Keen observation will lead you dear reader, down to revelations that; professors of literature squarely depend on the thespic work of the people who are not substantially educated to make a living. Let me share with you the story about Dr. Tom Odhiambo who went to University of Witwasterand in South Africa for post graduate studies in literature only to do his Doctoral research on books of David G Maillu. Maillu is a Kenyan writer, he did not finish his second year of secondary school education but he has been successfully writing poetry and prose for the past three decades. His successful romantic work is After 4.30, probably sarcasm against Kenyan office capitalism, while his eclectic, philosophical and scholarly work is the Broken Drum. Maillu has many other works on his name. But the point is that Dr. Odhiambo now teaches at University of Nairobi in the capacity of senior lecturer in Literature. What makes him to put food on the table is the effort of un-educated person in the name of David Maillu. Dr.Odhiambo himself has not written any book we can mention him for, apart from regular literary journalism he is often involved in on the platforms of the Literary discourse in the Kenyan Saturday Nation which are in turn regular Harangues and ripostes among literature teachers at the University of Nairobi, the likes of Dr Siundu, Proffessor wanjala Chris and Evans Mwangi just but to mention by not being oblivious to professors; Indangasi and Shitanda.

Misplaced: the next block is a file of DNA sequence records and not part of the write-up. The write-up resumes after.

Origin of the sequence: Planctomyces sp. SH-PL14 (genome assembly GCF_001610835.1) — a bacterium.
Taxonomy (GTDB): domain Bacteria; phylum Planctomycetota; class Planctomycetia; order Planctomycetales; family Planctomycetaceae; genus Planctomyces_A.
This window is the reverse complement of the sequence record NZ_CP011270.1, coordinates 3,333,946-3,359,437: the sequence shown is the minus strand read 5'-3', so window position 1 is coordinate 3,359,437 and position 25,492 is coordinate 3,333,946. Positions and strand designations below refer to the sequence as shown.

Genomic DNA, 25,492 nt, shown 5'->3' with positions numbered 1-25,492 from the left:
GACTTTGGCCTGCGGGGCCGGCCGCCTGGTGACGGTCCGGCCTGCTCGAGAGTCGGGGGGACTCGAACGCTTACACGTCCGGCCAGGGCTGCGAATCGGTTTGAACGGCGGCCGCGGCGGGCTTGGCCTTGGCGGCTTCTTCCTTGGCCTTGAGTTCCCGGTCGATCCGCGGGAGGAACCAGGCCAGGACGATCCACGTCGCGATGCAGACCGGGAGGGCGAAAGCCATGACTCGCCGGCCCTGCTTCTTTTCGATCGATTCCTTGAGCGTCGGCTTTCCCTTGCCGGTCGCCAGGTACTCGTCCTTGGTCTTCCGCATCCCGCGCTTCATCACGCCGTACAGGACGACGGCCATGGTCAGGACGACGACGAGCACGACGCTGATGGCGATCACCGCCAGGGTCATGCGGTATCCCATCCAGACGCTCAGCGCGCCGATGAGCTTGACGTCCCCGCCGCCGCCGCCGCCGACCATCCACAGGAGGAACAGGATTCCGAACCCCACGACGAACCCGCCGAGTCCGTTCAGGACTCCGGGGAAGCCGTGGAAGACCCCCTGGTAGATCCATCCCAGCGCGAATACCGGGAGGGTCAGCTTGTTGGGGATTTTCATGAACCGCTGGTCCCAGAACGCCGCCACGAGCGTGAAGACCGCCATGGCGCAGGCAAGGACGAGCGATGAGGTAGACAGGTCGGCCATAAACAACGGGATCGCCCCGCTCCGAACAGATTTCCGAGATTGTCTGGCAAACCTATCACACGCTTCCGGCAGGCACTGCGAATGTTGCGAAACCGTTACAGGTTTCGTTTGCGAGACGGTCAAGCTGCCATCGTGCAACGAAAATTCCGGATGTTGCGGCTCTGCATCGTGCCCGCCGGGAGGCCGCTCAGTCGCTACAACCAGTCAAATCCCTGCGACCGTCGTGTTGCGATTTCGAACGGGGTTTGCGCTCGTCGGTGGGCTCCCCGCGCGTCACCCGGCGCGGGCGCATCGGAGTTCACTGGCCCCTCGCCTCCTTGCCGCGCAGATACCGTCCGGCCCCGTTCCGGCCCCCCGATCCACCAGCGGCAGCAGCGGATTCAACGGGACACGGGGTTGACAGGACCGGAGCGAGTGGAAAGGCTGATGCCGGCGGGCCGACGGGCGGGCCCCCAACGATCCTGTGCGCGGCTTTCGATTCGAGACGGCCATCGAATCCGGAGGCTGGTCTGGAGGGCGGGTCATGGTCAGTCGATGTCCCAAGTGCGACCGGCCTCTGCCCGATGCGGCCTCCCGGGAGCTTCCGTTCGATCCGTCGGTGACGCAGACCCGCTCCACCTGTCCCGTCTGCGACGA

No study has yet been done to establish the role of university professors on growth of African literature. One is overdue. Results may be positive role on negative role, myself I contemplate negative role. Especially when I reflect on how the African literati reacted on the publication of Amos Tutuola’s book The Palm Wine Drinkard. The reactions were more disparaging than appreciative. Taban Lo Liyong reacted to this book by calling Amos Tutuola the son of Zinjathropus as well as taking a self styled intellectual responsibility in form of writing a more  schooled version of this book; Taking Wisdom up the Palm Tree. Nigerians of Igbo (Tutuola being a Yoruba) nation cowed from being associated with the book as it had shamefully broken English, broken grammar etc. Wole Soyinka had a blemished stand, but it is only Achebe who came out forthrightly to appreciate the book in its efforts to Africanize English for the purpose of African literature. Courtesy of Igbo wisdom. But in a nutshell, what had happened is that Amos Tutuola had taken a plunge to contribute towards written literature in Africa.